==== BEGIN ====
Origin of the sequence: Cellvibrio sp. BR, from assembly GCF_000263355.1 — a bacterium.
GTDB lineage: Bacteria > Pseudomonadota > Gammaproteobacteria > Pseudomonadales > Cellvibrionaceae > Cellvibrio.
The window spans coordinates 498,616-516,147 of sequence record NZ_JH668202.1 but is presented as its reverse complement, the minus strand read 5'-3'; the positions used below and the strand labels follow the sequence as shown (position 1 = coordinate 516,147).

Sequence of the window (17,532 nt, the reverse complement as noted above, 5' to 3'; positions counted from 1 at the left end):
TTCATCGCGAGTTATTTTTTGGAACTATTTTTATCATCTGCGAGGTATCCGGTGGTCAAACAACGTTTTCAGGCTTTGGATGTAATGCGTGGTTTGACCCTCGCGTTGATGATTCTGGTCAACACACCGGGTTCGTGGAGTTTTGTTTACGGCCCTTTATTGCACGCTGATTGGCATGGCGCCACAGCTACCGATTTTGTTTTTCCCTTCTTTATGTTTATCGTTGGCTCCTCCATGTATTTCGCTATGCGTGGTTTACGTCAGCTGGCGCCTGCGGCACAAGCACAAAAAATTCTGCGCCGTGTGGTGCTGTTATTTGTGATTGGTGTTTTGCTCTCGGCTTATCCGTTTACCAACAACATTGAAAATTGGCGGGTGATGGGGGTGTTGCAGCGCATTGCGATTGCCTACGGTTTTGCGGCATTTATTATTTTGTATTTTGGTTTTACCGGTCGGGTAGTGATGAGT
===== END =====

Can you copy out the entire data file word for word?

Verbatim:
Origin of the sequence: Cellvibrio sp. BR, from assembly GCF_000263355.1 — a bacterium.
GTDB lineage: Bacteria > Pseudomonadota > Gammaproteobacteria > Pseudomonadales > Cellvibrionaceae > Cellvibrio.
The window spans coordinates 498,616-516,147 of sequence record NZ_JH668202.1 but is presented as its reverse complement, the minus strand read 5'-3'; the positions used below and the strand labels follow the sequence as shown (position 1 = coordinate 516,147).

Sequence of the window (17,532 nt, the reverse complement as noted above, 5' to 3'; positions counted from 1 at the left end):
TTCATCGCGAGTTATTTTTTGGAACTATTTTTATCATCTGCGAGGTATCCGGTGGTCAAACAACGTTTTCAGGCTTTGGATGTAATGCGTGGTTTGACCCTCGCGTTGATGATTCTGGTCAACACACCGGGTTCGTGGAGTTTTGTTTACGGCCCTTTATTGCACGCTGATTGGCATGGCGCCACAGCTACCGATTTTGTTTTTCCCTTCTTTATGTTTATCGTTGGCTCCTCCATGTATTTCGCTATGCGTGGTTTACGTCAGCTGGCGCCTGCGGCACAAGCACAAAAAATTCTGCGCCGTGTGGTGCTGTTATTTGTGATTGGTGTTTTGCTCTCGGCTTATCCGTTTACCAACAACATTGAAAATTGGCGGGTGATGGGGGTGTTGCAGCGCATTGCGATTGCCTACGGTTTTGCGGCATTTATTATTTTGTATTTTGGTTTTACCGGTCGGGTAGTGATGAGT